Even when your focus is explicitly on IT infrastructure planning, it is important to remember that your “team” must expand beyond just your IT staff. Every department relies on IT services. When you involve non-technical staff in IT planning, you uncover new insights and ideas, especially from those who have the closest interactions with your customers. Ask what changes would enable them to do more, do their work better or reduce their costs.
The prospect of change is often a source of fear, uncertainty and doubt. Prepare your IT staff by directly addressing possible concerns. They know that a decision to move IT infrastructure to the cloud or switch to outsourcing could result in staff reductions. Since these are good people who already understand the inner workings of your organization and environment, you might discover that re-directing their skills and wisdom toward other technology-related questions can drive benefits that significantly outweigh the costs of retaining them.
Your eventual decision made also lead to re-badging some of your staff to the provider. If reductions are likely, or even just possible, determine how you will mitigate the potential risks with retention bonuses and/or severance packages, and communicate the possibilities to the staff.
Prepare for IT infrastructure planning by discussing “what if” scenarios.
Consider IT industry trends and the implications for your organization. Are there best practices you’ve not yet implemented or not wholly implemented? What is your competition doing? Is it giving them an edge? You don’t have to copy them, but you do have to keep up.
These days IT infrastructure planning has to consider every alternative that could bring cost-saving efficiencies, boost productivity, and/or improve services. Cloud-based solutions can replace physical infrastructure or software applications, selective outsourcing or managed services can handle specific, targeted segments of your operation, or you might consider migrating entirely into the cloud or to an outsourcing provider. Which choices offer the greatest potential benefits to your company’s revenue and profitability?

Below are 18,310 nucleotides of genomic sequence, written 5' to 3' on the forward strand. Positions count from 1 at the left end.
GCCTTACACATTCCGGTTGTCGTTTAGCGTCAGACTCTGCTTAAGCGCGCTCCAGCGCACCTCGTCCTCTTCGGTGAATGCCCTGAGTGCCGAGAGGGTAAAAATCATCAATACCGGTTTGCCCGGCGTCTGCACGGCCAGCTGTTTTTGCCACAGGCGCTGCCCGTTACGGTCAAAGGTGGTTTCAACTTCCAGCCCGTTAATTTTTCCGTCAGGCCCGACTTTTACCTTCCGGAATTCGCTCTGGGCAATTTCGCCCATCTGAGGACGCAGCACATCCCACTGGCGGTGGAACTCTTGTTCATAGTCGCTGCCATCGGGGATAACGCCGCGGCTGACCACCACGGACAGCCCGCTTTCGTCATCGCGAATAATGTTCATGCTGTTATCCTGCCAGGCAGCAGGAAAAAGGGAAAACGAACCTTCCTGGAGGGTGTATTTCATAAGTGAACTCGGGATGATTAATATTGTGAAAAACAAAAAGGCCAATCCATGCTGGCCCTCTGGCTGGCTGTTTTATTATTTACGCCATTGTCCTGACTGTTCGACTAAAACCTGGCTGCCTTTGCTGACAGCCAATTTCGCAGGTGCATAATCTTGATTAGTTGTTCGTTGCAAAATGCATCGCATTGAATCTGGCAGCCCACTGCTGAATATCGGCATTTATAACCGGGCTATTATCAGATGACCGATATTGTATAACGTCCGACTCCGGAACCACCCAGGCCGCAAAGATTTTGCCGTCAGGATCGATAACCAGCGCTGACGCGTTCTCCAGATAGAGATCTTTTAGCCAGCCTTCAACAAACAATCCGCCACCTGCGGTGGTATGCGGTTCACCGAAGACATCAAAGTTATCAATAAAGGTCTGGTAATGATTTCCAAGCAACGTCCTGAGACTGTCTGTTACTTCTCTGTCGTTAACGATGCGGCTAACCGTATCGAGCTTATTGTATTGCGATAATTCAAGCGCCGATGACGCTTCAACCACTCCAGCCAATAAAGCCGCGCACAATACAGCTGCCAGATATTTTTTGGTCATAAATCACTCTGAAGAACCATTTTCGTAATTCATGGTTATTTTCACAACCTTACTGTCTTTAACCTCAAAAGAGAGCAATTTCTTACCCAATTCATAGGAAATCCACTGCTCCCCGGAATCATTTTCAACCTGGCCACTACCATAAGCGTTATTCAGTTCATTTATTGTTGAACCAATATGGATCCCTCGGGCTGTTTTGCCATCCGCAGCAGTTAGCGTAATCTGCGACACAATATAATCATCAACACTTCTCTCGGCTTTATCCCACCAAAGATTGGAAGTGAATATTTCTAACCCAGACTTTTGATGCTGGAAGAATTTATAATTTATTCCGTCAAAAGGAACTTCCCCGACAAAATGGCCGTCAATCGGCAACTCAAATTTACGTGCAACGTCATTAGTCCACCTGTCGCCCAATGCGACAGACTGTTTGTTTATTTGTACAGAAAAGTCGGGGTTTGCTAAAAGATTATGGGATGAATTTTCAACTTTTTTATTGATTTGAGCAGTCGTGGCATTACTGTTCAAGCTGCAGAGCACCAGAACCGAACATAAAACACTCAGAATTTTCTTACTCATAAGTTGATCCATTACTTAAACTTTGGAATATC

Anticipate potential failures. What if someone’s hard drive crashes at the worst possible moment? Your offices are burglarized or vandalized? Flood waters pour through your data center? From the simple to the extreme, having a plan in place allows you to respond quickly and surely so the flow of business continues smoothly.
In other words, you need to understand the requirements, what new capabilities you need to embrace, what problems you need to resolve. All of these must be addressed from both a business and a technology perspective.
Prepare your team by preparing a baseline.
Reviewing alternatives necessarily includes evaluating probable cost-benefit outcomes, both short- and long-term. But remember that some benefits don’t generate income and some costs aren’t monetary. Create a dashboard that shows:
- Current operations and supports expenses and TCO.
- Service gaps and needed improvements.
- Most-desired new service offerings.
- Potential new tech-driven or tech-assisted revenue streams.
Establish KPI’s to monitor progress as you execute your IT plan. This information, along with your list of priorities and implementation timeline will help you map out questions you’ll want to ask prospective new providers.
The Conflict Between Planning and Day-to-Day Operations
Does your team have time to study the latest innovations in IT infrastructure and service solutions without impacting their regular day-to-day performance? Do they know all of the rocks to look under to come up with a truly objective baseline with an accurate Total Cost of Ownership? With the pace of change in today’s IT industry, keeping up with current IT trends, such as Cloud Computing, BYOD, Mobility, and Big Data, can be a full-time job.
Working with an experienced, executive-level technology consultant can help you expedite the creation of a baseline, identify and consider alternatives from every angle that match your business and technology requirements, and assist in the creation of a business case to justify the chosen direction.
The conclusions you reach about choices and priorities have to support the organization’s overarching business goals and mesh with your big-picture implementation timeline. Properly preparing your team will produce superior results -- custom-tailored IT solutions that fit perfectly now and offer the scalability to comfortably grow with you, helping to trim your total cost of ownership but increase your agility and profitability.